Tuesday, 28 October 2003

This presentation is part of : Display Presentations, Section Cb. Apiculture and Social Insects

Identification of the alarm pheromone in Solenopsis invicta

Catherine A. Preston and Robert K. Vander Meer. USDA-ARS CMAVE, Imported Fire Ants and Household Insects, 1600/1700 SW 23rd Drive, Gainesville, FL

The chemistry of ant alarm pheromones is incredibly diverse, but components generally have a molecular weight of 100-200 and have 5-10 carbons. Alarm pheromones can be terpenoids, alcohols, aldehydes, ketones, esters, nitrogen heterocycles, sulfur-containing compounds, or other types of compounds. The components are highly volatile, a necessity for a quick but highly transient information transfer. The release of alarm pheromones by an ant elicits behavior ranging from antennal movement to random quick, erratic movements that may or may not be directed toward the source of the signal. We have developed an alarm pheromone bioassay that categorizes fire ant alarm pheromone responses on a scale of 1 to 4, with 1 indicating no response; 2, some attenation; 3, one to three workers running out of the resting group; or 4, several workers running erratically from the resting group. Behavioral bioassays indicate that the alarm pheromone is likely located in mandibular gland. Additionally, two species of parasitic phorid flies, Pseudacteon tricuspis and Pseudacteon curvatus, utilize the alarm pheromone to locate their S. invicta hosts. Identification of the fire ant alarm pheromone is important because it may be useful for bait enhancement, both for S. invicta as well as its enemies. GC-MS was used to investigate the identity of the active compound(s).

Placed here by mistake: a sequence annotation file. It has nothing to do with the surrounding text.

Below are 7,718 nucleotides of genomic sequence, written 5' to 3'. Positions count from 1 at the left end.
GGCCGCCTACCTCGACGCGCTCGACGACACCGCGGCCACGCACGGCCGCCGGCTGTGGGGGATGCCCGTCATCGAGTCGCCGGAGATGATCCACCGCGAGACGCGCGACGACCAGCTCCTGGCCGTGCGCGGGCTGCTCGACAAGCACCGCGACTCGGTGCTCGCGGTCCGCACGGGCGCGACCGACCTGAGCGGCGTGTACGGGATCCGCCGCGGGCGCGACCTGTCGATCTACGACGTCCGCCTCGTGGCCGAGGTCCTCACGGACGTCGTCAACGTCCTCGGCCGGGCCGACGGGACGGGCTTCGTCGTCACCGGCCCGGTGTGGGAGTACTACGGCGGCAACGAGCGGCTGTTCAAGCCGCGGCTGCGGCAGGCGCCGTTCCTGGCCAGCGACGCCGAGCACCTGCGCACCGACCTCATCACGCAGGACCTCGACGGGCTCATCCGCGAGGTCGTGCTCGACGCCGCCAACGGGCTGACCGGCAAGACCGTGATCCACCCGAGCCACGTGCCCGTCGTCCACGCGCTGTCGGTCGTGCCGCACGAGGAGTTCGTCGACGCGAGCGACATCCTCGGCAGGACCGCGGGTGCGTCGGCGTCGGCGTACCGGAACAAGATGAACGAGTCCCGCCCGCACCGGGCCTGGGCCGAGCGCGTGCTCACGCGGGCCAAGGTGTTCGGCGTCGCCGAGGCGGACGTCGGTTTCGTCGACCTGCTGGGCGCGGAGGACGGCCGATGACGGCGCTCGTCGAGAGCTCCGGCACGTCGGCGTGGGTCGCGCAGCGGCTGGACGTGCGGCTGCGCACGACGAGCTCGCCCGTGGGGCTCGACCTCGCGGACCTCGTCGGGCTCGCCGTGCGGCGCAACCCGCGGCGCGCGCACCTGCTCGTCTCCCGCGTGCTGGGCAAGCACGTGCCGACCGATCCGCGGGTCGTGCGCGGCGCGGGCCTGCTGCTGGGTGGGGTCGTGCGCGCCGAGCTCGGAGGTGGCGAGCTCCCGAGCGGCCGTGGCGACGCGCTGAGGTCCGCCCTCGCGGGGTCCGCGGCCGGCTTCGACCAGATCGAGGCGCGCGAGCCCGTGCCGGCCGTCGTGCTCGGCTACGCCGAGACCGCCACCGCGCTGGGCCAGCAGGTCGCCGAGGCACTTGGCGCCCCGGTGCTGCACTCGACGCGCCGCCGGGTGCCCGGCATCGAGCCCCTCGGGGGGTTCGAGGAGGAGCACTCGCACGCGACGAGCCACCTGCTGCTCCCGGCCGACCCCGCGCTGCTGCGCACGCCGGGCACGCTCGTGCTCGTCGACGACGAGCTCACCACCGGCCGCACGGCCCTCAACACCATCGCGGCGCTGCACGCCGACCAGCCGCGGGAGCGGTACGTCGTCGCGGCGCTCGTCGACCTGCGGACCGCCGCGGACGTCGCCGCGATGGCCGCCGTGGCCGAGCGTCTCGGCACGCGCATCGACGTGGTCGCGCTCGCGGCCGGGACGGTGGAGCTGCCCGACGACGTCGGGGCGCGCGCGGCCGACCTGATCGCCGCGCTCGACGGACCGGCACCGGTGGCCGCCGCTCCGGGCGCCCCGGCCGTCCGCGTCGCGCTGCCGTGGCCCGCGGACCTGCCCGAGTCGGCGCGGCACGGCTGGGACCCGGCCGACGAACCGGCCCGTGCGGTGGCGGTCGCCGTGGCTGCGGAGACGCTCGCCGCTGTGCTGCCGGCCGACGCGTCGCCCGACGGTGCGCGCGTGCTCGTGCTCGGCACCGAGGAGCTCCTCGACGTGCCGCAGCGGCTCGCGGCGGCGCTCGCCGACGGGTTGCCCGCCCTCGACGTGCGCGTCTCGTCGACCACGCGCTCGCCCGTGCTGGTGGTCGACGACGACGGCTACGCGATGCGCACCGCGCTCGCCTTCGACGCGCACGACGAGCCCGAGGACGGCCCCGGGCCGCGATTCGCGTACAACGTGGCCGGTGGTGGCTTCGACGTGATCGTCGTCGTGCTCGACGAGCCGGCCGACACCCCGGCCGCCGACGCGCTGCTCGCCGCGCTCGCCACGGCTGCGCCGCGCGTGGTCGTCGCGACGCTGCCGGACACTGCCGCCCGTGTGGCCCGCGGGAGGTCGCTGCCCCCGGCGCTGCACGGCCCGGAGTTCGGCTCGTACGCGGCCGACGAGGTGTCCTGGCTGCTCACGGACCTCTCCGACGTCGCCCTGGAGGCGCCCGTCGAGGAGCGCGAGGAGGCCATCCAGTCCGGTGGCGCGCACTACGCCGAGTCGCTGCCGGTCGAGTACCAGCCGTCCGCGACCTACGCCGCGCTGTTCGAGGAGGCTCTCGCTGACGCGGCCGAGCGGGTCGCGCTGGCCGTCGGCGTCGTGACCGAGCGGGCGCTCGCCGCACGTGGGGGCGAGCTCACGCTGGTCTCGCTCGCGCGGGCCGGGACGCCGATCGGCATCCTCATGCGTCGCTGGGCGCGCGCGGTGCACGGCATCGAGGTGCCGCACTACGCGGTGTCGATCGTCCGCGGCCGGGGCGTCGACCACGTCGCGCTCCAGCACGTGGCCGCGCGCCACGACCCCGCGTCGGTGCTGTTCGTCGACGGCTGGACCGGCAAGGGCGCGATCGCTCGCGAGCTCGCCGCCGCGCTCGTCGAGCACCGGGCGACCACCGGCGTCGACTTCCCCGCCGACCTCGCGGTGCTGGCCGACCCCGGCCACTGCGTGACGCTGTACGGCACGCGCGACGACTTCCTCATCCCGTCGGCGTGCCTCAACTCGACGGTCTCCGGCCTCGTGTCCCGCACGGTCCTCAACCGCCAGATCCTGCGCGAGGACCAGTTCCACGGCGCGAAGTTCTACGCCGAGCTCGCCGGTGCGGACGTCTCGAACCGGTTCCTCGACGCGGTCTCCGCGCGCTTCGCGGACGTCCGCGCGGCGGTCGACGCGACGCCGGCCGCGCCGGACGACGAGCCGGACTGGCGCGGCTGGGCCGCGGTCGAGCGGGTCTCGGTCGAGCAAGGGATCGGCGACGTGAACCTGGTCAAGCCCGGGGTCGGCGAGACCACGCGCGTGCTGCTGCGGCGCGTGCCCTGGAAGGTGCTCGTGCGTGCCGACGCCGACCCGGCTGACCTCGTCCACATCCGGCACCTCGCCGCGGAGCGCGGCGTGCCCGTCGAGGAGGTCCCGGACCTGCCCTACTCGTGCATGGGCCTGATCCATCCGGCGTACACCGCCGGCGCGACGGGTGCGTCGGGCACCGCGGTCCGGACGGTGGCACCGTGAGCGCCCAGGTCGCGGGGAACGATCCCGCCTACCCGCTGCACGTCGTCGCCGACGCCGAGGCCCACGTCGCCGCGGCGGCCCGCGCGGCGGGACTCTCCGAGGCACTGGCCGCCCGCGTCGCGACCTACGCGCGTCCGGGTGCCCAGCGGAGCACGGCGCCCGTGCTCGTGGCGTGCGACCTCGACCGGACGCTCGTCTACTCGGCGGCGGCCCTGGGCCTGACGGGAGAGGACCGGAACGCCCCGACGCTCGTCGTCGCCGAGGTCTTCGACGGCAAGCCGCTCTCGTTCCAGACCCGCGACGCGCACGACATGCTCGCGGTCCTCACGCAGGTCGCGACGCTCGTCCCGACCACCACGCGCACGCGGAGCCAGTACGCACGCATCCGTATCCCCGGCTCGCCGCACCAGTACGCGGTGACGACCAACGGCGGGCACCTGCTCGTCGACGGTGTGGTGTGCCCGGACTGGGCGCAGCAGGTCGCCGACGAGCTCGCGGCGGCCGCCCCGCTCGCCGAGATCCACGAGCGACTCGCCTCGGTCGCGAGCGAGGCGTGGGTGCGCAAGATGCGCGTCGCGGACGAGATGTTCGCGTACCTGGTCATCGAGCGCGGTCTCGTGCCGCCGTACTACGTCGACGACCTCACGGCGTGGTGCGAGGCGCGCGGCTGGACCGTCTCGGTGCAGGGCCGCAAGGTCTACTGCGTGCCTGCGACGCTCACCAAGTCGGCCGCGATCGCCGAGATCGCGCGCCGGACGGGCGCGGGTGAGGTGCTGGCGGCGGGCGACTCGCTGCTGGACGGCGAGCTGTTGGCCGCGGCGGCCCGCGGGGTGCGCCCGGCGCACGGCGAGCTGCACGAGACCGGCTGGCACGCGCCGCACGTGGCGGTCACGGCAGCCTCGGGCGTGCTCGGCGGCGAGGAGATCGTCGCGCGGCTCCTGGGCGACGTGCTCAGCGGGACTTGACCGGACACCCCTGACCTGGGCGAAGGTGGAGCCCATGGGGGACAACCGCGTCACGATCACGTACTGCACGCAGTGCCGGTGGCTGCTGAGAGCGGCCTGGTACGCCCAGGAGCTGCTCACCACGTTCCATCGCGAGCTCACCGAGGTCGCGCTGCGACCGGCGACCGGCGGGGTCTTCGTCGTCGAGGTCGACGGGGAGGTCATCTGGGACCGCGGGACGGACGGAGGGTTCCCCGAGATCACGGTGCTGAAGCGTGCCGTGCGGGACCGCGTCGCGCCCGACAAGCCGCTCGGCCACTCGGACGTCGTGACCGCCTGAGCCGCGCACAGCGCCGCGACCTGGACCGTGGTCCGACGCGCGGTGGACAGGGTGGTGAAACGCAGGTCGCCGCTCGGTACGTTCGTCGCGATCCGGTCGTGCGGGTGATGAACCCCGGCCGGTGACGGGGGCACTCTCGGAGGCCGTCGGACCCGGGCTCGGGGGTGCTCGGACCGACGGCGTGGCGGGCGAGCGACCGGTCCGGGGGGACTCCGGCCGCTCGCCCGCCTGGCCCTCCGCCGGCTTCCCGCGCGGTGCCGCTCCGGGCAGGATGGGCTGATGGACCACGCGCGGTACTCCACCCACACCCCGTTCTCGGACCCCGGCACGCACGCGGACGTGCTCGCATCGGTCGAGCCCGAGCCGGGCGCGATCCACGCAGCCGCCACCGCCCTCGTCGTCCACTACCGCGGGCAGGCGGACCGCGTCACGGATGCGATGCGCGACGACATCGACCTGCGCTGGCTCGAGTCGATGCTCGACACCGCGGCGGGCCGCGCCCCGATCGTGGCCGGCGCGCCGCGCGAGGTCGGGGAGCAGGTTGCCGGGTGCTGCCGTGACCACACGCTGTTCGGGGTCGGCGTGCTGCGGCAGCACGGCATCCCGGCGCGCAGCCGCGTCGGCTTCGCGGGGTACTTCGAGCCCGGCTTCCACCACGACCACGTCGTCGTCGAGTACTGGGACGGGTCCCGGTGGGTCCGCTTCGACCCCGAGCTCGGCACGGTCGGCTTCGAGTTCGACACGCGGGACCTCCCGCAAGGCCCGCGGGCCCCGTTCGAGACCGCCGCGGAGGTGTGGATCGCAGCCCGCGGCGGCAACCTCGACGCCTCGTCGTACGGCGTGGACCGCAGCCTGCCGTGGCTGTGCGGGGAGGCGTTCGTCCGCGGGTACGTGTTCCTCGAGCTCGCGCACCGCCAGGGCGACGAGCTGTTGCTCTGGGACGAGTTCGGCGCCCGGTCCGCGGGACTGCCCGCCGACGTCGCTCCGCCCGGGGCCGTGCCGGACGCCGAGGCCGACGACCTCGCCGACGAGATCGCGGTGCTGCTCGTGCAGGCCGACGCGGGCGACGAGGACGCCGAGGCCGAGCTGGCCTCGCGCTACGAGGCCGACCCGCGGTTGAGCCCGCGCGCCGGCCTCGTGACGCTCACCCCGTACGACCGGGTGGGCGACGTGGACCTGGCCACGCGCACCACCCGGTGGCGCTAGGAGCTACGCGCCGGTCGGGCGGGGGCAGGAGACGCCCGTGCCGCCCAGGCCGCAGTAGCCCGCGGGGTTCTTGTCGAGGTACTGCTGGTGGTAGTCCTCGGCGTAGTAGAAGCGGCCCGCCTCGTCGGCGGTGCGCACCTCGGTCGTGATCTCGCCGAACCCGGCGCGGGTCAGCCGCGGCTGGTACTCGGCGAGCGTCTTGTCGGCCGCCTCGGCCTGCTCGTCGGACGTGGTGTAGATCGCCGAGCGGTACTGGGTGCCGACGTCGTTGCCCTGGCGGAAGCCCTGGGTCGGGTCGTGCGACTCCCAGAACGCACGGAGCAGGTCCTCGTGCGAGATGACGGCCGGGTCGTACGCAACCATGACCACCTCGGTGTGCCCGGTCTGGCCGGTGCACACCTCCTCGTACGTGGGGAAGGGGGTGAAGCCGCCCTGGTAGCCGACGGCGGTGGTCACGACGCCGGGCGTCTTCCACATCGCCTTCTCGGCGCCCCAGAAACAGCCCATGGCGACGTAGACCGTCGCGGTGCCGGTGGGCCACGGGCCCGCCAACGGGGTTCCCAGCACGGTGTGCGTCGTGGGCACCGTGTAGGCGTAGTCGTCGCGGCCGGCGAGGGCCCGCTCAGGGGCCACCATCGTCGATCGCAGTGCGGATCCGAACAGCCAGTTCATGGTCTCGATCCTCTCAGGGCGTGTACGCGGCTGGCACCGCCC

Species 1: Hymenoptera Formicidae Solenopsis invicta (Red Imported Fire Ant)
Keywords: volatiles, headspace analysis

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